“All that befalls from friends we common call.”

And much more are all instances of good fortune common to those whose main object it is to please God.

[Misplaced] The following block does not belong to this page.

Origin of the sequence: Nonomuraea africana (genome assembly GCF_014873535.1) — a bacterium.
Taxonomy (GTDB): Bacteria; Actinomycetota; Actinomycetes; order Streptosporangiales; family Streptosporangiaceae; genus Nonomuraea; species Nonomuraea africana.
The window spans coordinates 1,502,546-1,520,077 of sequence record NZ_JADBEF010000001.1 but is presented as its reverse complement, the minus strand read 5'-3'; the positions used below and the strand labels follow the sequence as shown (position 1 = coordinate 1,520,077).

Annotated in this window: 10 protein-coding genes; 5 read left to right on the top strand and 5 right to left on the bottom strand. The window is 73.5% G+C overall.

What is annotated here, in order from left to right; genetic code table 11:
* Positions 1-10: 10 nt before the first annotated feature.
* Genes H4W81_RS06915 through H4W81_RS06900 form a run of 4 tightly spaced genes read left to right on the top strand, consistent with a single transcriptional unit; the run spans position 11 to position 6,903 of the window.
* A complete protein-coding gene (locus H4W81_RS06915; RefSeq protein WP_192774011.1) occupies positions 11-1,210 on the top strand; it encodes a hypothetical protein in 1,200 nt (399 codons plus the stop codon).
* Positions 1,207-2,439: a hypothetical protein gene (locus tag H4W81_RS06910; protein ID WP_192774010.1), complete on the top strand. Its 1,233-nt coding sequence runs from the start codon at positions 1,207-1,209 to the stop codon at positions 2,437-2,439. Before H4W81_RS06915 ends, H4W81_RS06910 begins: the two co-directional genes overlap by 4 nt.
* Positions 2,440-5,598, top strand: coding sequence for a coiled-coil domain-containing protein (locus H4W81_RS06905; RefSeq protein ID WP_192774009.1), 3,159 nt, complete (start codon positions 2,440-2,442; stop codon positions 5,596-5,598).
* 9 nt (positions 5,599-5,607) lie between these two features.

XLI. (236) These things, then, are what are contained in the plain words of the scriptures. But as many as are able to contemplate the facts related in them in their incorporeal and naked state, living rather in the soul than in the body, will say that of the nine kings the four are the powers of the four passions which exist within us, the passion of pleasure, of desire, of fear, and of grief; and that the other five kings are the outward senses, being equal in number, the sense of sight, of hearing, of smell, of taste, and of touch. (237) For these in some degree are sovereigns and rulers, having acquired a certain power over us, but not all to an equal extent; for the five are subordinate to the four, and are compelled to pay them taxes and tribute, such as are appointed by nature. (238) For it is from the things which we see, or hear, or smell, or taste, or touch, that pleasures, and pains, and fears, and desires arise; as there is no one of the passions which has any power to exist of itself, if it were not supplied by the materials furnished by the outward senses. (239) For it is in these things that their powers consist, either in figures and in colours, or in the faculty of speaking or hearing which depends on the voice, or in the flavours, or in odours, or by the subjects of touch, whether they are soft or hard, or rough, or smooth, or hot, or cold. For all these things are supplied to each of the passions by means of the outward senses. (240) And as long as the taxes beforementioned are paid, the alliance among the kings remains; but when they are no longer contributed, as they were before, then immediately do quarrels and wars arise. And this appears to happen when painful old age supervenes, in which none of the passions becomes weaker, but rather perhaps stronger than their ancient power; but the sight becomes dim, and the ears hard of hearing, and every one of the other outward senses more blunt, being no longer equally able as before to judge and decide accurately of every subject submitted to them, nor any longer to pay a tribute which will be equal to the number of the passions. So that it happened very naturally that they being thoroughly exhausted and laid prostrate by them were easily put to flight by the adverse passions; (241) and the statement that follows is in strict consistency with what might be naturally expected, namely, that of the five kings two fell into wells, and three took to flight. For touch and taste reach to the very deepest portions of the body, sending down into the entrails those things which are suitable for digestion; but the eyes and ears, and the smell, roaming abroad for the most part, escape the slavery of the body. (242) The good man–threatening to attack all of these, when he saw that those who had lately been friends and confederates were now in a state of disease, and that there was war instead of peace arising among the nine kingdoms, as the four kings were contending with the five for sovereignty and dominion–on a sudden, having watched his opportunity, attacked them; being desirous of the establishment of democracy in the soul, the most excellent of constitutions instead of tyrannies and absolute sovereignties, and wishing also to introduce law and justice instead of lawlessness and injustice, which had prevailed up to that time. (243) And what is here said is not a cunningly devised fable, but is rather one of the most completely true facts, which may be seen to be true in our own selves. For it very often happens that the outward senses observe a sort of confederacy which they have formed with the passions, supplying them with objects perceptible by the outward senses; and very often also, they raise contentions, no longer choosing to pay the tribute fairly due from them, or else being unable to do so, by reason of the presence of corrective reason; which when it has taken up its complete armour, namely, the virtues, and their doctrines and contemplations, which form an irresistible power, conquers all things in the most vigorous manner. For it is not lawful for perishable things to dwell with what is immortal. (244) Therefore the nine sovereignties of the four passions and the five outward senses are both perishable themselves and also the causes of mortality. But the truly sacred and divine word, which uses the virtues as a starting place, being placed in the number ten, that perfect number, when it descends into the contest and exerts that more vigorous power which it has in accordance with God, subdues by main force all the aforesaid powers.